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Archive: Movies / Spokane and North Idaho

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SpIFF 19 faces a comic apocalypse

If you've been having trouble scoring tickets for any of the 19th Spokane International Film Festival screenings, your struggle is over — for the night, at least. The festival moves to the Bing Crosby Theater tonight for a pair of events.

2017 Best of the Northwest (5:30): Eight short films exploring a variety of subjects made by filmmakers hailing from all over the Northwest.

"Diani and Devine Meet the Apocalypse" (7:30): An offbeat comedy about two comedians who are faced with an end-of-the-world scenario.

SpIFF 2017 returns on Saturday to the Magic Lantern with a full schedule and culminates with a special screening at the Martin Woldsen Theatre at The Fox of the silent classic "The Phantom of the Opera" accompanied by the Spokane Symphony.

Click here for SpIFF ticket information.

SpIFF 19 explores the power of art, nature

The 19th Spokane International Film Festival continues tonight at the Magic Lantern with two completely different offerings, one a narrative feature based on a true story, the other a documentary study of life in a garden.

"Nise — The Heart of Madness" (6:30): Based on a segment in the life of Brazilian psychiatrist Nise da Silveira, director Roberto Berliner's film focuses on da Silveira's tenure at a mental hospital where — to the disdain of her colleagues — she pioneered the use of art and other therapies to help her patients. In Portuguese with English Subtitles.

"Portrait of a Garden" (6:45): Dutch director Rosie Stapel guides us through a year in the life of and estate garden, exploring not only the plants but those who care for them. The Village Voice calls it "a balm for the soul." In Dutch with English subtitles.

Films have been selling out, so you might want to purchase your tickets early.

SpIFF continues through Saturday. Like the Magic Lantern itself, it's a Spokane cinematic treasure, well worth attending — and supporting.

The week’s openings redux: SpIFF goes international

Along with the two mainstream openings listed below, a third film is scheduled to open Friday in area theaters. And the 19th Spokane International Film Festival continues tonight with a pair of showings.

Friday's additional opening:

"The Comedian": Robert De Niro — yes, the Robert De Niro — plays an aging insult comic who is seeking another shot at fame. You looking at me?

And tonight's SpIFF schedule (both screenings are at the Magic Lantern):

"Lost in Paris" (6:30): A Canadian woman heads to the City of Lights to find her elderly aunt who has gone missing. Comic disasters ensue. In French and English (with English subtitles).

"District Zero" (6:45): A man living in a Jordanian refugee camp amid thousands of displaced Syrians goes about life fixing mobile phones. A meditation on the meaning of existence. In Arabic with English subtitles.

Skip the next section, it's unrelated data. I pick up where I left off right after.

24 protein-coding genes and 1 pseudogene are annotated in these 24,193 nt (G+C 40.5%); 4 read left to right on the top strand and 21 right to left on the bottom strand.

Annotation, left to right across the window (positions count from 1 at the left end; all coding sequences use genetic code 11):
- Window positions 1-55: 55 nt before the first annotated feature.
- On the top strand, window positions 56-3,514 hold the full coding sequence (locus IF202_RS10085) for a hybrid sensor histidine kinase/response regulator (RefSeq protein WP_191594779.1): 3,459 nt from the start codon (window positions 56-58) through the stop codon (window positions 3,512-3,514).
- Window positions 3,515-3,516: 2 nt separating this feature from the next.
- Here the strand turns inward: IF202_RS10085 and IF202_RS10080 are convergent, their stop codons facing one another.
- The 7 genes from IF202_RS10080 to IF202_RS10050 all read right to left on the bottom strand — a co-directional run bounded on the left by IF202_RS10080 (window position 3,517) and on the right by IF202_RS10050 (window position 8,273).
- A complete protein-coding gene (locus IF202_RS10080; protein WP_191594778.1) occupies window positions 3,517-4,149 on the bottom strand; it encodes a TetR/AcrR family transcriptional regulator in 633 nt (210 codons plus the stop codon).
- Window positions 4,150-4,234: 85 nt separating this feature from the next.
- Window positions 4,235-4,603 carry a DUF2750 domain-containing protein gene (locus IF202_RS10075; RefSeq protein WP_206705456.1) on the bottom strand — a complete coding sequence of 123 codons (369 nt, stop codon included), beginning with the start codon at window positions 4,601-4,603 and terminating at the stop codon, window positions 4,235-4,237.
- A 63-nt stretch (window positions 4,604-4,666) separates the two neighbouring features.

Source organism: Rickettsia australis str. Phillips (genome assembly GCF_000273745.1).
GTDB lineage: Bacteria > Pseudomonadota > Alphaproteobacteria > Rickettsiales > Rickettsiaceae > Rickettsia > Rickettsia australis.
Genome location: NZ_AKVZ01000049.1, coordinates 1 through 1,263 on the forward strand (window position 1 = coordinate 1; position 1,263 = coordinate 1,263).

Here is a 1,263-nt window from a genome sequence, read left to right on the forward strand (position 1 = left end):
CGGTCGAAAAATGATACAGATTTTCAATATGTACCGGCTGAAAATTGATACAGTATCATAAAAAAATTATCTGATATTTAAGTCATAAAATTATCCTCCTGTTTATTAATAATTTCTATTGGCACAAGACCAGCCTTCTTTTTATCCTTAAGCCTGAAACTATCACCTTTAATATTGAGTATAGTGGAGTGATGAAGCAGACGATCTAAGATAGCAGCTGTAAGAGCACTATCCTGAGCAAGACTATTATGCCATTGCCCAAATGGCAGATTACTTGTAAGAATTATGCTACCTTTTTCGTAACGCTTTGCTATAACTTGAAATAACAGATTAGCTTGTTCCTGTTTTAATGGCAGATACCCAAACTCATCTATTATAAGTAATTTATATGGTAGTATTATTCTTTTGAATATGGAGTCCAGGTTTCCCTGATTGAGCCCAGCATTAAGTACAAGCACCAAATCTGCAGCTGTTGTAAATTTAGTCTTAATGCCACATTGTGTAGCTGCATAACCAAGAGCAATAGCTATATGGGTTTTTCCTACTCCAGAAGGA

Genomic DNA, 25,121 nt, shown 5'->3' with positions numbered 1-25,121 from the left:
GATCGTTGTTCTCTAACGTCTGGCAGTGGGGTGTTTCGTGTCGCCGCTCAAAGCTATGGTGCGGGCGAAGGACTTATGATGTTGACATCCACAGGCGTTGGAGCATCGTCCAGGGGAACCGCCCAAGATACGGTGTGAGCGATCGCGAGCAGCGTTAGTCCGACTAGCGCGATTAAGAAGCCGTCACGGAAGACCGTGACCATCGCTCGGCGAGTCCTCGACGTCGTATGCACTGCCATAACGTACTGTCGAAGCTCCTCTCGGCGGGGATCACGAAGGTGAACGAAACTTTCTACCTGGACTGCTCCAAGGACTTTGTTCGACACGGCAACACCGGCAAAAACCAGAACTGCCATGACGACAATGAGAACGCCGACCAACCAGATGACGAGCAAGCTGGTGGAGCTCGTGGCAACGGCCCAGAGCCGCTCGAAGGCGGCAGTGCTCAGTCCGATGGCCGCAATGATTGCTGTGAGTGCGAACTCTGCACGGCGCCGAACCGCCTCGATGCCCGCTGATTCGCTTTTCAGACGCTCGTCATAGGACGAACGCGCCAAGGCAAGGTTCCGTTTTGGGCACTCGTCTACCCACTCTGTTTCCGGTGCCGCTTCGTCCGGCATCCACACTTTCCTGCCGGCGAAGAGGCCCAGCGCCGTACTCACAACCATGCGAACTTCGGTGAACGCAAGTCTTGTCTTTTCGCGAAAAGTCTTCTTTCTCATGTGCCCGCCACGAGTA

Note: Screenings have been selling out, so get your tickets early.

The week’s openings: SpIFF is feline great

On Friday, the mainstream theaters look to be opening only a pair of first-run releases. But the Spokane International Film Festival will be operating all week long. So … make sure to take in a movie. Or three.

Friday's mainstream openings according to the national schedule:

"The Space Between Us": A teenager born and raised on Mars falls in love with an Earth girl. Will their different physiologies, Mars versus Earth, keep them apart?

"Rings": How many times can we remake the 1998 Japanese horror film "Ringu"? You know, the one about a videotape that, once you see it, dooms you to death within seven days? It's an endless process, apparently.

As for tonight's offerings from SpIFF, which is screening films at the Magic Lantern:

6:30: "Kedi" is a documentary about feral cats in the city of Istanbul. Screening in the Lantern's larger auditorium, the film (mostly in Turkish with English subtitles) gives a good feel for Istanbul street life.

6:45: A collection of U.S. and Canadian shorts will screen in the Lantern's smaller theater.

SpIFF movies tend to sell out. So better show up early.

SpIFF 19 set to premiere on Friday

It's been 19 years since the Contemporary Arts Alliance, with the help of the late film critic Bob Glatzer, presented the first version of what would become the Spokane International Film Festival.

In those days, the festival was a brief affair, the "international" label referring mostly to a few Canadian entries. But over the years, under the guidance of Glatzer and later Pete Porter and now Adam Boyd, the festival has grown. The version that begins Friday at The Bing Crosby Theater, while perhaps more modest than in some past years, proves just how viable the annual event has become.

SpIFF 2017, most of which will screen at the Magic Lantern Theater,  will feature some two dozen features and documentaries, and six different programs of short films, representing countries as diverse as Israel and Iceland, Bulgaria and Japan — with a number of U.S. and Canadian efforts as well. And, as always, area filmmakers will be well represented in the Best of the Northwest shorts showcase.